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If Your ‘Dream College’ Will Leave You In Major Debt, Go Somewhere Else


This week’s proposal by the radical left to bail out all student loans raises one obvious question: Why are students taking on so much student loan debt to begin with?

In many cases, universities raise tuition because they can, due in large part to the federal college subsidies the left wants to increase even more. But Rep. Alexandria Ocasio-Cortez (D-NY) raised another facet of the issue in a speech recently. She recounted the story of a young woman she mentored who faced $250,000 of debt: “She got into her dream college, but her dream college offered her no scholarships, just loans.”

Ocasio-Cortez and her mentee may not like it, but the university didn’t owe her a “free” education, no more than any other enterprise owes its customers “free” products. And if they would look past their complaints, they might find other options they find just as acceptable—and much more affordable.

I Turned the Ivy League Down

I know the dilemma of which Ocasio-Cortez speaks. Just more than two decades ago, I turned down the opportunity for an Ivy League education—not because I couldn’t get accepted to an Ivy League school, but because I couldn’t afford its offer of acceptance.

In the spring of 1997, the University of Pennsylvania offered me admission, but at a steep price. The combination of high tuition and a comparatively low amount of grant aid meant that I faced the highest out-of-pocket expenses there among the colleges that admitted me.

Two things about the “aid package” Penn offered stood out. First, the university expected a financial contribution from my non-custodial parent—in this case, my father. I called university officials and told them I was not speaking with my father, who refused to so much as fill out the financial aid application. But Penn refused to budge, because its policy at the time penalized children in my situation for the sins of their fathers.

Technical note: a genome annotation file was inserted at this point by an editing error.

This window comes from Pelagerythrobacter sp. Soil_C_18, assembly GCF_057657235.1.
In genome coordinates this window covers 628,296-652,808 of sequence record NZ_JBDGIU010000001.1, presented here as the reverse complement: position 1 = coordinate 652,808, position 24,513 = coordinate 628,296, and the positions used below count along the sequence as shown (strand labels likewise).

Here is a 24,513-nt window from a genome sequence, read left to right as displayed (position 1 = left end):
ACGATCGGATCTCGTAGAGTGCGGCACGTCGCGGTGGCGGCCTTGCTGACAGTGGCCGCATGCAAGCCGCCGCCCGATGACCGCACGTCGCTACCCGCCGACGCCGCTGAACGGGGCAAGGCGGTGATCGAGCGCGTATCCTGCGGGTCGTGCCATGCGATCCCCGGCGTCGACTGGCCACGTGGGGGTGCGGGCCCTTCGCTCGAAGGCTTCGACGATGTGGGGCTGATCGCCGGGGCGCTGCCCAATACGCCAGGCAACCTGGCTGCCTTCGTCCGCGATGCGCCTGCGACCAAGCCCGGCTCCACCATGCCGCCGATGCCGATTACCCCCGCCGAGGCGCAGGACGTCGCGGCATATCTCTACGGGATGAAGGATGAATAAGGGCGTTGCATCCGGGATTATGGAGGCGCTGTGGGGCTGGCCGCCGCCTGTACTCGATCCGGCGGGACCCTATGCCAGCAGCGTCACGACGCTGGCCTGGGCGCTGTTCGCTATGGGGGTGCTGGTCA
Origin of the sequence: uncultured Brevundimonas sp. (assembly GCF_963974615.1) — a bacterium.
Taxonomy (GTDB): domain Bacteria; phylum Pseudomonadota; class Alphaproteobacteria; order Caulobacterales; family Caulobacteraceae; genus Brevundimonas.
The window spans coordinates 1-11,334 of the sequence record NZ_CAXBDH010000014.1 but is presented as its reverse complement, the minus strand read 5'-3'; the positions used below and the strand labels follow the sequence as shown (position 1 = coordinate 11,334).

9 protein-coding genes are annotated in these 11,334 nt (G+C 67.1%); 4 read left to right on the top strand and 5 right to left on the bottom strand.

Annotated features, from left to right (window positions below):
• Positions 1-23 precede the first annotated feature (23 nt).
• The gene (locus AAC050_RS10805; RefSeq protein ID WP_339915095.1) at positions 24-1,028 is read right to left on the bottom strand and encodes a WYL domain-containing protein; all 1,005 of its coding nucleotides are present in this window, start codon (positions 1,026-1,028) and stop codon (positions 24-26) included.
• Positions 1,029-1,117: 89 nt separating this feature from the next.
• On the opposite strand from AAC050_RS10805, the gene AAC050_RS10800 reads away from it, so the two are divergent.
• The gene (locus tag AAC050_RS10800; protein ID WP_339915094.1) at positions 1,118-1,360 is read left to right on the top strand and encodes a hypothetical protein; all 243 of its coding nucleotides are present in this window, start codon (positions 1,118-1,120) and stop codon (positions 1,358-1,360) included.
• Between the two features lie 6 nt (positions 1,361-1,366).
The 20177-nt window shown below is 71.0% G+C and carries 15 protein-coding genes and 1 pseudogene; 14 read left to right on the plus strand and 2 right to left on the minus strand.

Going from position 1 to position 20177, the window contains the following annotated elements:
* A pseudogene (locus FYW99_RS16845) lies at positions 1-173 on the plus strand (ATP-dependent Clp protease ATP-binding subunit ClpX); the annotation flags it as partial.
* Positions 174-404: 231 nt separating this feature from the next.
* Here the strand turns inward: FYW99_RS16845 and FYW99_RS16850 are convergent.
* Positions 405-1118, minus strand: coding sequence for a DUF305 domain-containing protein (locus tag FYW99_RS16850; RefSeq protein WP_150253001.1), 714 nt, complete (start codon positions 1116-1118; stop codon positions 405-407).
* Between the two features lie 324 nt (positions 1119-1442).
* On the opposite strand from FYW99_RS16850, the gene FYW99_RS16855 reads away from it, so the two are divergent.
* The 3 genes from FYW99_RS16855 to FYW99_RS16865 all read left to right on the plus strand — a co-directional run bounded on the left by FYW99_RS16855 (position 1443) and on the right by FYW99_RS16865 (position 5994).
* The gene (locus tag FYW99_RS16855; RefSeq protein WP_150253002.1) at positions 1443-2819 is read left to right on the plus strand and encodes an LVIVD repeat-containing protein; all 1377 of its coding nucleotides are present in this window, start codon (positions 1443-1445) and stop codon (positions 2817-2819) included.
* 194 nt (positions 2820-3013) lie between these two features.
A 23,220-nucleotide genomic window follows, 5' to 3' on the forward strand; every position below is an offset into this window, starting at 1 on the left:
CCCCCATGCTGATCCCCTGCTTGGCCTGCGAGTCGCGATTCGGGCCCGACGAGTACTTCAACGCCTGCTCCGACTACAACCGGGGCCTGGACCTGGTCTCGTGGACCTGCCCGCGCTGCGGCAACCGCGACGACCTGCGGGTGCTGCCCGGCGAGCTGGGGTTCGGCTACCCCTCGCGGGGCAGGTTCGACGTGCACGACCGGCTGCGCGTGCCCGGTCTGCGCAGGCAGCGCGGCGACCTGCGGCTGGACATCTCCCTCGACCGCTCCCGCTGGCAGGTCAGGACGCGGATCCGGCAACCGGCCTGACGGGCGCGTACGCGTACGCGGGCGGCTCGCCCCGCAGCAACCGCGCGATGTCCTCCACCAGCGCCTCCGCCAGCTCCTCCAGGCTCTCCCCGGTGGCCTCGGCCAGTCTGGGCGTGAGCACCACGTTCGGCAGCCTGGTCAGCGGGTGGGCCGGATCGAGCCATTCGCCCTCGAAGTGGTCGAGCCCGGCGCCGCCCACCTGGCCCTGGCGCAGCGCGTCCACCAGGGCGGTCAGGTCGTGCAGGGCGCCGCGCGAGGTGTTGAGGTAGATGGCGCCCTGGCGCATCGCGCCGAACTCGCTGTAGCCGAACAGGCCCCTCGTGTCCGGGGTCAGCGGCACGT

Second, Penn’s aid package said the university would apply only half of my outside scholarship funds towards reducing my out-of-pocket tuition contribution. The other half of the outside scholarship funds I had raised would instead help the University of Pennsylvania, by reducing the grants the university offered.

To do everything I could to help my mother—and myself—financially, I had spent the better part of my senior year applying for scholarships. I applied for dozens of them, and won several, even a scholarship from the Women’s Club in my hometown. (Seriously.)

Having worked so hard to accumulate that scholarship money, I wasn’t about to let the University of Pennsylvania impose what amounted to a 50 percent “success tax” on those funds—reducing Penn’s grant to me by roughly $10,000 because I showed initiative, and found supplemental sources of aid.

Penn made my choice easy. Through its policies, the university acted like it expected me to pay through the nose for the privilege of going to an Ivy League school. I wasn’t about to do that—because, for one thing, I couldn’t afford it. More importantly, why would I go to a university that didn’t really act like it wanted me?

Comparison Is the Killer of Joy

I don’t bear ill will towards the University of Pennsylvania. The university made what it considered the rational decision at the time—as did I. I turned Penn down, and went to The American University instead. I received far more aid, retained all my outside scholarships, and kept my student loan debt (which I paid off more than a decade ago) to manageable levels.

Just as important: Even though American didn’t originally classify as my “dream college”—I only applied to the school begrudgingly, as a favor to my mother—I ended up having a wonderful four years. The faculty mentored and nurtured me, I made lasting friendships, and while living in Washington those four years, I began a career in policy that continues to this day.

As for the University of Pennsylvania, they ended up changing as well. Shortly after I turned down their offer of admission, in large part because I considered it unaffordable, the university became one of the first to announce policies replacing loans with grants as part of the financial aid package, and making the university tuition-free for working-class families.

To the extent that college admissions resembles an actual marketplace, actions like Penn’s show that institutions will respond (eventually) to their customers’ demands. Of course, making them even greater captives of the federal government will move them in the opposite direction, forcing them to flail about in response to demands from the radical left.

Ocasio-Cortez and her mentee may believe they have the right to demand a “free” university education—where they want, and how they want (to say nothing of with the grades they want). They don’t. But if they stopped complaining about the things they didn’t receive, and started focusing on the things they did—like an offer of acceptance at a more affordable university, which could in time prove just as enlightening as one’s “dream school”—they would end up far better off. As would we all.